Teaching Emotional Intelligence with Children’s Picture Books
By Hannah Atchison, Children’s Librarian
Everyone feels things differently. Even for grownups, understanding our feelings and putting them into words is difficult. For a child it is even harder. Teaching a child what a complex emotion feels like and how it should be processed and expressed is hard work for everyone involved. Have no fear; your local children’s librarian is here. In the children’s section at the public library there is a variety of picture books about characters who are learning about their emotions and how to understand and express them in a healthy way. Here are a few of my favorites.
“Joy” by Corinne Averiss. A girl tries her best to bring joy to her grandmother. She gathers some useful objects for catching things and takes them to the park to look for ‘joy.’ She has trouble catching it and worries that she won’t have any to give to her grandmother.
“This Beach is Loud!” by Samantha Cotterill. A boy goes to the beach with his dad. He is very excited, but when they get there he becomes overwhelmed and experiences sensory overload. His father is patient with him and talks him through it until he feels better.
“Simon and the Big, Bad, Angry Beasts: A Book About Anger” by Ian De Haes. Whenever Simon gets mad, his anger turns into a beast. The beast gets bigger and fiercer until one day Simon gets mad for no reason at all and his beast becomes a dragon. Simon must learn how to control his temper.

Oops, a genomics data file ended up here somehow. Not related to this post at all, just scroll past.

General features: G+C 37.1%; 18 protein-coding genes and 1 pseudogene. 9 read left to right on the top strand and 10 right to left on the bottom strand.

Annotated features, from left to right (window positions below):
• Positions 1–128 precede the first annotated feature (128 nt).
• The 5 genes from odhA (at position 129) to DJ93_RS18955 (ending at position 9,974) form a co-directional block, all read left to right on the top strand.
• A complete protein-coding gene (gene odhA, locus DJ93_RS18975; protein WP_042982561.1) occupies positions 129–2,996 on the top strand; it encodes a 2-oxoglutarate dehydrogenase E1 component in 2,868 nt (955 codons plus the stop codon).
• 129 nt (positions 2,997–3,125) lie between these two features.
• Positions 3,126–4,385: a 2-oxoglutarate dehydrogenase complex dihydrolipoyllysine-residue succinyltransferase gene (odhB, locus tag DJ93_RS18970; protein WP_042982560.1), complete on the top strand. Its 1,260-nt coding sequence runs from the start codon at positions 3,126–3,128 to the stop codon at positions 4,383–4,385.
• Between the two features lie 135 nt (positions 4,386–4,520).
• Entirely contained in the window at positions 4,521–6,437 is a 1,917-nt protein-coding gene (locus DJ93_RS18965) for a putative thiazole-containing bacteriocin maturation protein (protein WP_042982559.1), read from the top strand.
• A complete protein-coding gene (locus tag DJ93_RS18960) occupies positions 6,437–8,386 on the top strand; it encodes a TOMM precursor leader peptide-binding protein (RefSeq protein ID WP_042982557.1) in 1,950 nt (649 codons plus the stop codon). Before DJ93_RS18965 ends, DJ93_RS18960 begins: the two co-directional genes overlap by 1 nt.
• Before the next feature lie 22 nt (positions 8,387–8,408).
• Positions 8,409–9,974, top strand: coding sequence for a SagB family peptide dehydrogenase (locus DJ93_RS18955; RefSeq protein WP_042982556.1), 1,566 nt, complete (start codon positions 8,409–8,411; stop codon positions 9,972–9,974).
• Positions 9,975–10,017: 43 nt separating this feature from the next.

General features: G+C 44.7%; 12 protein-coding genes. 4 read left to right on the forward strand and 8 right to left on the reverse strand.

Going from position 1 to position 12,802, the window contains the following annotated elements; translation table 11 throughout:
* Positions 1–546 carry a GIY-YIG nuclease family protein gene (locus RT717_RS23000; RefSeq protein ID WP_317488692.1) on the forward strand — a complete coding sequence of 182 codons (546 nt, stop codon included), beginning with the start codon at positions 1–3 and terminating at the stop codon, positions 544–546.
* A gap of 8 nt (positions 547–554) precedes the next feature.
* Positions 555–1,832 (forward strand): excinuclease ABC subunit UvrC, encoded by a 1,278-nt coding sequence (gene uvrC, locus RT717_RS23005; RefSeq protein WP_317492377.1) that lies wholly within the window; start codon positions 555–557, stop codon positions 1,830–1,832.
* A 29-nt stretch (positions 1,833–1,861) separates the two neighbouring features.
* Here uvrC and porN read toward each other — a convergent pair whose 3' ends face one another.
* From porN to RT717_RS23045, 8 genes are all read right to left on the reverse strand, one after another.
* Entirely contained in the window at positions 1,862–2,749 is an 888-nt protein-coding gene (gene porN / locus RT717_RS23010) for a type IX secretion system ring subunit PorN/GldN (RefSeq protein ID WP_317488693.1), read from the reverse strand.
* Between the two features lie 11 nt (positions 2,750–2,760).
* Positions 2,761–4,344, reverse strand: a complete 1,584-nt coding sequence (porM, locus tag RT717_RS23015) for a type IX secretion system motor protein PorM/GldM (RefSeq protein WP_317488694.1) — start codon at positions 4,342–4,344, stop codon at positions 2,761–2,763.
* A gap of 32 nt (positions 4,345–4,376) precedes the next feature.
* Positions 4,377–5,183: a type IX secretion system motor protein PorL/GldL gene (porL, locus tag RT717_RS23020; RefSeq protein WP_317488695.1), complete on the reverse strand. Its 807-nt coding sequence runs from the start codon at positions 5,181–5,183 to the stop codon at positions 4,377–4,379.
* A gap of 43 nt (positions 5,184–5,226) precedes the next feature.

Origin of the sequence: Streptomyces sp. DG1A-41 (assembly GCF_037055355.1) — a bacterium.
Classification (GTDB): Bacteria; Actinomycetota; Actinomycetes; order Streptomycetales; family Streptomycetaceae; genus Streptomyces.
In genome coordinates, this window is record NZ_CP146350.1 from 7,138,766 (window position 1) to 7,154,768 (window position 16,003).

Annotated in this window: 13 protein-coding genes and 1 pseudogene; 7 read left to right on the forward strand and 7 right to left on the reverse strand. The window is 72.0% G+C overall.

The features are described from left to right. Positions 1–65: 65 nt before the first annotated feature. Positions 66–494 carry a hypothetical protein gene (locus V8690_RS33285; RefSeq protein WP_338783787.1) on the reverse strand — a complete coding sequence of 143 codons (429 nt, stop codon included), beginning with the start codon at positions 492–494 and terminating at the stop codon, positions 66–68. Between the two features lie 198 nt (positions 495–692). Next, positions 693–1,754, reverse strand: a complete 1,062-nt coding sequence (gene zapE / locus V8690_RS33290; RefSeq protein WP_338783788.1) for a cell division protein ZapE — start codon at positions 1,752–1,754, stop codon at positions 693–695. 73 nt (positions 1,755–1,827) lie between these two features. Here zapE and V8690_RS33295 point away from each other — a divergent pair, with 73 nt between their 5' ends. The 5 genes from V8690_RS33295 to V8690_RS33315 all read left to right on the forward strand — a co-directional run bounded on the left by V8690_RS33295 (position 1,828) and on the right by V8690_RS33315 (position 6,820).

“The Snurtch” by Sean Ferrell. When Ruthie goes to school, the Snurtch, which appears as a floating ‘beast,’ is always with her. He throws crayons, pulls hair, burps loudly and makes the other kids not want to play with her.
“The Little Bit Scary People” by Emily Jenkins. The girl in this book talks about some of the people she sees who scare her a little because they look or act a little different, but then she thinks about what kinds of nice qualities they have, things they do when they are home or having fun, and that helps her not feel afraid of them.
“Can I Keep It?” By Lisa Jobe. This book is about learning empathy. A boy catches different animals outside and asks his mother if he can keep them. His mother tells him what the animals like to do and asks him where he thinks they would like to live.
“How it Feels to Be a Boat” by James Kwan. In this book you learn empathy while imagining you are a boat. The book tells you about all the things you are experiencing and how it might make you feel.
“F is for Feelings” by Golden Melanie Millar. This book is an alphabet of feelings with examples for each.
“The Brain Storm” by Linda Ragsdale. This book is about a boy who wakes up in a very bad mood, which is pictured as a scribbly ‘storm’ that follows him around above his head. He can not make it go away and brings it to his grandmother who tries to help him understand it. This book is entirely made of pictures. There are no words.
“I am Peace: A Book of Mindfulness” by Susan Verde. This book is about finding peace and making sense of emotions using yoga.
“My Blue is Happy” by Jessica Young. This book uses colors to talk about emotions. The girl in this book talks about how colors feel differently to her than to other people.
It is important for caregivers reading these stories to ask their child questions while they are reading to make sure they are engaging with the story. This is always a good thing to do when reading to children but is especially important when the stories are about complex subjects like emotions. With books like “The Brain Storm” and “How it Feels to Be a Boat” where there are pictures without words, caregivers can use these as an opportunity to ask questions. For example, “How can you tell Simon is feeling angry? What is his body doing?” This is a difficult subject to teach. If you need more resources or suggestions, your librarians are here to help.